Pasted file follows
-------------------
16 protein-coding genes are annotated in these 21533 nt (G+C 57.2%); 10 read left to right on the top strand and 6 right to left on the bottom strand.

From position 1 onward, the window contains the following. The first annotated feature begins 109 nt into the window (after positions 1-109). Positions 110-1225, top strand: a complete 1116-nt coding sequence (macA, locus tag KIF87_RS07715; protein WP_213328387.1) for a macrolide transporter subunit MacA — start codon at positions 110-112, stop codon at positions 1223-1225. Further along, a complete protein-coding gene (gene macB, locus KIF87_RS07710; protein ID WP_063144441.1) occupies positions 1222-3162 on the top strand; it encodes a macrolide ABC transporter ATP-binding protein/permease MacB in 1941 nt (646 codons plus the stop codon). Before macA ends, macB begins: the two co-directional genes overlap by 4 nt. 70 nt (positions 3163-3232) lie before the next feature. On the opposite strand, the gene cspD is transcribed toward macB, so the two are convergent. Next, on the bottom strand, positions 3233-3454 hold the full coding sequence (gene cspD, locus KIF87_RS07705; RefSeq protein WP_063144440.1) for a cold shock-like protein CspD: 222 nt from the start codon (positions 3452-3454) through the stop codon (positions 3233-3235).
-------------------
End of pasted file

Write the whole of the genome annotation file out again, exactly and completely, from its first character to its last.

16 protein-coding genes are annotated in these 21533 nt (G+C 57.2%); 10 read left to right on the top strand and 6 right to left on the bottom strand.

From position 1 onward, the window contains the following. The first annotated feature begins 109 nt into the window (after positions 1-109). Positions 110-1225, top strand: a complete 1116-nt coding sequence (macA, locus tag KIF87_RS07715; protein WP_213328387.1) for a macrolide transporter subunit MacA — start codon at positions 110-112, stop codon at positions 1223-1225. Further along, a complete protein-coding gene (gene macB, locus KIF87_RS07710; protein ID WP_063144441.1) occupies positions 1222-3162 on the top strand; it encodes a macrolide ABC transporter ATP-binding protein/permease MacB in 1941 nt (646 codons plus the stop codon). Before macA ends, macB begins: the two co-directional genes overlap by 4 nt. 70 nt (positions 3163-3232) lie before the next feature. On the opposite strand, the gene cspD is transcribed toward macB, so the two are convergent. Next, on the bottom strand, positions 3233-3454 hold the full coding sequence (gene cspD, locus KIF87_RS07705; RefSeq protein WP_063144440.1) for a cold shock-like protein CspD: 222 nt from the start codon (positions 3452-3454) through the stop codon (positions 3233-3235).